Vision Vancouver can always be relied-upon to see one thing with clarity: image. While I find many faults with the current city council, their skill as political illusionists never ceases to amaze and entertain. Vision’s currency with the language of façade, symbol, gesture and token won them the last election and makes them formidable adversaries even today.
The scalping of the Ridge Theatre and placement of its iconic sign atop the condos that destroyed it, the greening of the roofs of unaffordable coffin suites built atop once-affordable housing: these are the most physically obvious of Vision’s mastery of these arts. But this artistry extends far beyond the corrupt greenwashing of the assault on affordability and the arts. It is, I would argue, most impressively practiced in the field of civic democracy and public accountability.
Few feel that the construction of the Canada Line was a positive experience for local residents, merchants and taxpayers, but Vancouver’s current developer friendly City Council feels that it deserves to be replicated on the Broadway corridor between Clark Drive and UBC.
According to the Metro’s summary of the report that Council warmly received, it will cost $2.8 billion to provide Broadway corridor rapid transit. The line will simply have to run through a tunnel. Whereas to run at-grade transit or elevated rapid transit, “it would remove 90 percent of parking, restrict turning at 90 percent of intersections, narrow sidewalks and chop trees.” In the City transportation director’s own words, “[i]n fact, the entire corridor would have to be rebuilt from building face to building face.”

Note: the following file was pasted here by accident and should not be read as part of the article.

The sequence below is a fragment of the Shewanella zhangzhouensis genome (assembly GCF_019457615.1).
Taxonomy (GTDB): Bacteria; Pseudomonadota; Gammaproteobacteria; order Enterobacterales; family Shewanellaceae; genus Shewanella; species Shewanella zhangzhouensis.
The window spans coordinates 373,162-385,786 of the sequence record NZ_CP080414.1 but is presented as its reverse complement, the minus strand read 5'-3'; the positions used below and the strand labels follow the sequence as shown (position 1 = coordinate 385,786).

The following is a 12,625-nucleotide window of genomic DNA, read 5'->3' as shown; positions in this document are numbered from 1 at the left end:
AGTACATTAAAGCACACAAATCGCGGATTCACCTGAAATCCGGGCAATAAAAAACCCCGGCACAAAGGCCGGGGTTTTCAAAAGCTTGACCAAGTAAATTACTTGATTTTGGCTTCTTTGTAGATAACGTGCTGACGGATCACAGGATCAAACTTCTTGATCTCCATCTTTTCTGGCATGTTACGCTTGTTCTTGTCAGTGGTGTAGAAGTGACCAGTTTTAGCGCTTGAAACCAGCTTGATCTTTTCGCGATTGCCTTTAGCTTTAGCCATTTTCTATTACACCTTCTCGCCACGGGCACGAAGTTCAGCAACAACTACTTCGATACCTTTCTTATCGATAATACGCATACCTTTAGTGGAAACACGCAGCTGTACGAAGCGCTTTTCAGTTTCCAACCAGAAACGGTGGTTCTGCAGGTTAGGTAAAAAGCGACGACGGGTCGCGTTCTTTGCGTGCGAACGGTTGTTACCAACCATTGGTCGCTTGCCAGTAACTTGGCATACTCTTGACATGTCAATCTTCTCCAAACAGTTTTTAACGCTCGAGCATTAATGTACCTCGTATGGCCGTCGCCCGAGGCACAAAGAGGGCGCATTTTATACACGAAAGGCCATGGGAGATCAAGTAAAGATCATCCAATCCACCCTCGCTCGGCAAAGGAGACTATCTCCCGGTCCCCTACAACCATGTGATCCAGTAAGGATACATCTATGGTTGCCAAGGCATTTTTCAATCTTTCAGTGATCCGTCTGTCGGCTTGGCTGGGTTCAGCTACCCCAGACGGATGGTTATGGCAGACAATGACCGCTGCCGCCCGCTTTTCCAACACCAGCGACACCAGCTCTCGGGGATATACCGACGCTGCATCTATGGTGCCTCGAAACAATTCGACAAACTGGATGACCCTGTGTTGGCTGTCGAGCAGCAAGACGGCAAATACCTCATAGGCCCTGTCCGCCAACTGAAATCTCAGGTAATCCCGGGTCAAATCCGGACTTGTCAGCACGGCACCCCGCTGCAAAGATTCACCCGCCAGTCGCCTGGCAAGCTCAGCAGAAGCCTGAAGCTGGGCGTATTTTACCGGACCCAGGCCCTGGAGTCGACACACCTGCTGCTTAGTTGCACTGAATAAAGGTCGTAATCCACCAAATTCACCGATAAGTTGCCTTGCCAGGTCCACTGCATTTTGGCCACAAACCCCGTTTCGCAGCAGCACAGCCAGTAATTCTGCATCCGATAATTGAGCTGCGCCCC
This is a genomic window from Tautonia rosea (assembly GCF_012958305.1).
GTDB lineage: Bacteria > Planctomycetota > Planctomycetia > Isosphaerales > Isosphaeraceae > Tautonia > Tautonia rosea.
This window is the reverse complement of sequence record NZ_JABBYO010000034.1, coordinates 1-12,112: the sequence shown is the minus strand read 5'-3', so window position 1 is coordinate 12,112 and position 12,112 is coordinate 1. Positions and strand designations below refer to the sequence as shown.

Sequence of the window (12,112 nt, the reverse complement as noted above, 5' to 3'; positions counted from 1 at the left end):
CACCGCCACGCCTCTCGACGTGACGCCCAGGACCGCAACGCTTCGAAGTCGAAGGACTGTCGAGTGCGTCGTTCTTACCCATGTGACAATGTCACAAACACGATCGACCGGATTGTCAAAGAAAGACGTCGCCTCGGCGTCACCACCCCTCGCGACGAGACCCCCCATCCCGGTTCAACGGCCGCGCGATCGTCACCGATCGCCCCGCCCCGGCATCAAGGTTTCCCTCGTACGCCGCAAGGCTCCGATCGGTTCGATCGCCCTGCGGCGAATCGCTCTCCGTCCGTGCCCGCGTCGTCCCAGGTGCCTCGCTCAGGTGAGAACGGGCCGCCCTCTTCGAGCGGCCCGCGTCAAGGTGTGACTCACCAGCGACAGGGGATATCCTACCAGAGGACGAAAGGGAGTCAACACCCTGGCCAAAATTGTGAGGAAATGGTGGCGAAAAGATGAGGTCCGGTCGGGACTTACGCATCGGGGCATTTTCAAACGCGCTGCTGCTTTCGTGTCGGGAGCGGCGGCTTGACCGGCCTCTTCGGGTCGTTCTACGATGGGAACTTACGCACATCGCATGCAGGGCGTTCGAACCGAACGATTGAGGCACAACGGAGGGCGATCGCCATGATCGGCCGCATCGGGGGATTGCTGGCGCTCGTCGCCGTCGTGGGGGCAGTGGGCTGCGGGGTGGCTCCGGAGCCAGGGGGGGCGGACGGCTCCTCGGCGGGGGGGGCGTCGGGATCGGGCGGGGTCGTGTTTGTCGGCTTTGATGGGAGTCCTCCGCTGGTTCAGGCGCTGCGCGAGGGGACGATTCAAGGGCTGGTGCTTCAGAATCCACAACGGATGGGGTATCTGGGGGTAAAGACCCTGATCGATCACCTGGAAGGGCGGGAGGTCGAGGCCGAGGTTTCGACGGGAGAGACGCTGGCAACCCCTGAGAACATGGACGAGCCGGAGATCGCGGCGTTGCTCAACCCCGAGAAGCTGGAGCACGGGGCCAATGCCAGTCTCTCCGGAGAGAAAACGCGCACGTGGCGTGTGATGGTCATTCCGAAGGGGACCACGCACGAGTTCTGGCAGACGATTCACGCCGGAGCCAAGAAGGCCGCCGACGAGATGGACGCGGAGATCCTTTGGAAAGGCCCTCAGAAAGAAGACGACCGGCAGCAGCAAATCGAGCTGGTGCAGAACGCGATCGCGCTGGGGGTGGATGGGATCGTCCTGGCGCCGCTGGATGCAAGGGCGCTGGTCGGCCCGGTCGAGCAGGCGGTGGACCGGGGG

Recently Vancouver’s ruling party, Vision Vancouver, appears to be working at cross purposes with itself. On one hand, it is pursuing the most aggressively pro-development, pro-demolition agenda in the city’s history, far more expansive and ambitious than Gordon Campbell’s NPA-sponsored development orgy of the late ‘80s and early ‘90s. On the other, it has undertaken one of the most enterprising and comprehensive public consultation processes the city has ever seen around issues of governance, planning and development. Local area planning and citizen engagement processes seem to be a genuine priority for Gregor Robertson and his council majority. Meanwhile, neighbourhood activists throughout the city with concerns about densification, demolition, renoviction and gentrification are being actively courted as stakeholders in creating official local area plans.
Moves toward accelerated development would seem to contradict the active involvement of opponents in official long-term neighbourhood plans, consultations, planning commissions and the like. The contradiction is less sharp than we might think when we begin to recognize how and why Third Way governments use public consultation processes.
Third Way-ism is a fairly young political tradition. Developed by Britain’s “New” Labour Prime Minister Tony Blair in the 1990s, it became the label under which previously social democratic parties could enact conservative or neoliberal policies. In a post-Cold War era, where the incentive for corporate capital to tolerate the existence of welfare states had suddenly disappeared, Third Way-ism was nothing short of essential to the survival of First World social democratic parties, as well as that of centrist brokerage parties like the US Democrats and Canadian Liberals.